Over The Rhine
8 p.m. Dec. 11 at the Bomhard Theatre of the Kentucky Center for the Arts, 502 West Main in Louisville. $25, $35. 1-800-775-7777. Kentuckycenter.org.
“We’re going out on the road in search of Christmas this December.” That’s the holiday equivalent of a “gone fishing” sign that greets fans at Over the Rhine’s website.
If any pop-infused folk troupe can seek out the holiday spirit, the Cincinnati husband-and-wife team of Linford Detweiler and Karin Bergquist can. The couple, who started Over the Rhine in 1989, have issued three holiday albums — 1996’s The Darkest Night of the Year, 2006’s Snow Angels and 2014’s Blood Oranges in the Snow — with songs that shift from the serenely lyrical to the ghostly ambient.
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Once a frequent visitor to Lexington venues, Over the Rhine has been absent from local stages of late. But Friday night, as its touring calendar winds down to its annual hometown finale next weekend, the band brings its holiday-themed tour to one of the region’s most inviting concert halls, the intimate Bomhard Theatre in Louisville.
Over the Rhine fans should also know that the trio of Christmas records are available this year as a boxed set.
Last call for 2015 bluegrass
The last train for live bluegrass in 2015 departs this weekend. The annual autumn-to-spring series of weekly concerts at Meadowgreen Park Music Hall, 303 Bluegrass Lane in Clay City, will take a holiday break after a Saturday performance by the McKee band The Kirby Knob Boys: Anthony Miller, Rick Miller, Danny Caldwell, Larry Miller and Doug Miller (7 p.m., $12). The Williamsburg quintet Dixie Ryders will open.
The hiatus will be brief, though. The series resumes Jan. 2 and will continue through late April. Scheduled for 2016 are Joe Mullins and the Radio Ramblers (Jan. 9), Russell Moore and IIIrd Tyme Out (Jan. 16), Marty Rabon and Full Circle (Feb. 6), and Larry Sparks and the Lonesome Ramblers (March 5).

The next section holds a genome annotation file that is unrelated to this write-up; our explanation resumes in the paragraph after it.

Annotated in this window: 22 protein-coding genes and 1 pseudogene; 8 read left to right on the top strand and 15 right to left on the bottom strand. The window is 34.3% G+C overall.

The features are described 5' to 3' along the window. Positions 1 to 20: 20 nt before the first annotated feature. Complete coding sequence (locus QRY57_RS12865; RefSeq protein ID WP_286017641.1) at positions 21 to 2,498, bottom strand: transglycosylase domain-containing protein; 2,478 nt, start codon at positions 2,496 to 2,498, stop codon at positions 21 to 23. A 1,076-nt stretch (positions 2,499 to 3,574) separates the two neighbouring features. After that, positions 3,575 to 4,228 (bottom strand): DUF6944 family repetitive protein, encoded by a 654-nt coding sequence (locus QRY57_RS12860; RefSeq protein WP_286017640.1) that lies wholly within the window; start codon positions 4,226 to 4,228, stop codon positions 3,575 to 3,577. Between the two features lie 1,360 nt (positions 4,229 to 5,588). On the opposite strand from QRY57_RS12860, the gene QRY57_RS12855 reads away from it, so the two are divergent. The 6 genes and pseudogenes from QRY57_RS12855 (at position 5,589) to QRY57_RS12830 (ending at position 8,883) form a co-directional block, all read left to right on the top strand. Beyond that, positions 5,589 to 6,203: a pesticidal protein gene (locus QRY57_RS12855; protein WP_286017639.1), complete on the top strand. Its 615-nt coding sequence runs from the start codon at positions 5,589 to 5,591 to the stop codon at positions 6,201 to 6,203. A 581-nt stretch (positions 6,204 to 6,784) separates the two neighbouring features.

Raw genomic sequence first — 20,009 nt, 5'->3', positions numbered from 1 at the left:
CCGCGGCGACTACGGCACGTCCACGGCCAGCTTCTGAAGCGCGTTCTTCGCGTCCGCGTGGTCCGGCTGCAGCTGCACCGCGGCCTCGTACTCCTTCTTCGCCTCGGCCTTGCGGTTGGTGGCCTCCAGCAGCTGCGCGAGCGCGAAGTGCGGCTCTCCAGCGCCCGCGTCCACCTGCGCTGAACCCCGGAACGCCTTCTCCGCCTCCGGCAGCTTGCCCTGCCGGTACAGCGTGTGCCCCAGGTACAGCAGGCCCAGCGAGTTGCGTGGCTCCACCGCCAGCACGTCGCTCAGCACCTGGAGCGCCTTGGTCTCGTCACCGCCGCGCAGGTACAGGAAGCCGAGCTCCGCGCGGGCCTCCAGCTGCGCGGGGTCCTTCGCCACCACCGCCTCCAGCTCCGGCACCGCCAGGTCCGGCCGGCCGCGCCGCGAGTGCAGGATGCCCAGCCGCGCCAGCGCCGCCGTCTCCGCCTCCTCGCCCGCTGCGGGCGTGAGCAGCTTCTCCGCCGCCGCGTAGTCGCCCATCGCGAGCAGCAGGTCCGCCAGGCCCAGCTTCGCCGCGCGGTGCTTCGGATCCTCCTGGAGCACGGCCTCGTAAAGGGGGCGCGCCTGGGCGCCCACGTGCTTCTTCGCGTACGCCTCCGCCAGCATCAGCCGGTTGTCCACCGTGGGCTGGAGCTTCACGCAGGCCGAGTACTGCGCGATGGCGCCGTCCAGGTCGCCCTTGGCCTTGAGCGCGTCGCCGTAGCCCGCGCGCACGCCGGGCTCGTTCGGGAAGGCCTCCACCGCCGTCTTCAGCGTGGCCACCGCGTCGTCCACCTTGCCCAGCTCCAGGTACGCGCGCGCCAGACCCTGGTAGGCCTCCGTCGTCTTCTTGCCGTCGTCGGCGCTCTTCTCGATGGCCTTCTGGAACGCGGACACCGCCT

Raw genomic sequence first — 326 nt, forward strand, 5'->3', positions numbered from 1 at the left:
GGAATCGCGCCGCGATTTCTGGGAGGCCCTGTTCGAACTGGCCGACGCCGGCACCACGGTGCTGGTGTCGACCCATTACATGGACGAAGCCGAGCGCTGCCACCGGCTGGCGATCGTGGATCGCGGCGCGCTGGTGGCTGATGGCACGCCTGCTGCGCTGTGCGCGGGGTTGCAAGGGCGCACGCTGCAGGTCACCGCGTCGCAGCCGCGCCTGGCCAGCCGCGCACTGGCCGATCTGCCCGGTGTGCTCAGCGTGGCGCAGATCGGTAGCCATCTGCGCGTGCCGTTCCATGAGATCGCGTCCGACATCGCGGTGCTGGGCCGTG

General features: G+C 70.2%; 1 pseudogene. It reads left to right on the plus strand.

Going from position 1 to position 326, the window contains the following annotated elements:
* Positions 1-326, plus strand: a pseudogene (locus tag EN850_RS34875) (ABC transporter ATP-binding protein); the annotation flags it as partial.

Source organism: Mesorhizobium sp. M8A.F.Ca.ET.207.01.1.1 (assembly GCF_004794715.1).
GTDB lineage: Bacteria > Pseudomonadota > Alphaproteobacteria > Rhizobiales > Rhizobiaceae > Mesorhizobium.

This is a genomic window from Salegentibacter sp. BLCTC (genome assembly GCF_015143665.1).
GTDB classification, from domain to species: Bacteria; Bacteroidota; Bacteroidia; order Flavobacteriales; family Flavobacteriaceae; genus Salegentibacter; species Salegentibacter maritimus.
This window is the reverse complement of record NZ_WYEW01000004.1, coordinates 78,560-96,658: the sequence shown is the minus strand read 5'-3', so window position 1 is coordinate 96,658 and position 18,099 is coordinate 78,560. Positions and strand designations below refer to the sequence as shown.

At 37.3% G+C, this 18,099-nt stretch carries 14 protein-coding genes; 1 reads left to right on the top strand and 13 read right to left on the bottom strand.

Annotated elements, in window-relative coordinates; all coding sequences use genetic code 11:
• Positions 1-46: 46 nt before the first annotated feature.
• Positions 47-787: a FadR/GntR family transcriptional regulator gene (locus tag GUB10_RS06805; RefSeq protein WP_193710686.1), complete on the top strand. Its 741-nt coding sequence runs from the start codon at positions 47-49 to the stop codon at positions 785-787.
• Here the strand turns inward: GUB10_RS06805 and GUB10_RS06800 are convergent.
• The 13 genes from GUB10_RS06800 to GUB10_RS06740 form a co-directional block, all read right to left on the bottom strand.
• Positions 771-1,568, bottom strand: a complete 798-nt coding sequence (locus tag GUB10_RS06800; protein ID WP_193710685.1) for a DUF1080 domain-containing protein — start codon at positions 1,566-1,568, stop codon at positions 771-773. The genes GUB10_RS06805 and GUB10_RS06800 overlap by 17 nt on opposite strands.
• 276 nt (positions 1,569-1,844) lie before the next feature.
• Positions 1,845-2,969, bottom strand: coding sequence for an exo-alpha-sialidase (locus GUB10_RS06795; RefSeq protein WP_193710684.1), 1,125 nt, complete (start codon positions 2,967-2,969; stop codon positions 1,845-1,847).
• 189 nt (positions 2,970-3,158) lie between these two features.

For additional information, call 606-663-9008 or go to Kyfriends.com.
Downbeat honors Lexington jazz
Looks as if 2015 will go down as a great year for Lexington jazz artists. In its current issue, Downbeat magazine honors a pair of recordings by locally tied performers as part of its extensive Best Albums of 2015 list. Zach Brock’s Serendipity and Wycliffe Gordon and the DiMartino/Osland Jazz Orchestra’s Somebody New were included in the 4 1/2 (out of five) star category.
Currently based in Brooklyn and a veteran of a performance tenure in Chicago, violinist Brock is a Lexington native who has collaborated with jazz luminaries including bassist Stanley Clarke and guitarist Frank Vignola. Serendipity is his third album as a leader for the Criss Cross label.
Gordon is a relatively recent transfer to Lexington. A Georgia native, he performed for many years in the celebrated Wynton Marsalis Sextet. Gordon also has been honored in Downbeat’s annual awards in the Best Trombone category three times in as many years (2012 to 14).
Fronted by two longstanding jazz educators, trumpeter Vince DiMartino and saxophonist Miles Osland, the DiMartino/Osland Jazz Orchestra has been a jazz fixture in Lexington for years through monthly gigs at Comedy Off Broadway.
How big a deal are the Downbeat honors? Well, to place all this in a more recognizable context, Downbeat is to jazz and selected forms of blues and pop what Sports Illustrated is to sports. Other artists recognized in the 4 1/2 -star category this year are Keith Jarrett, Annie Lennox, Christian McBride, Henry Threadgill and Matthew Shipp.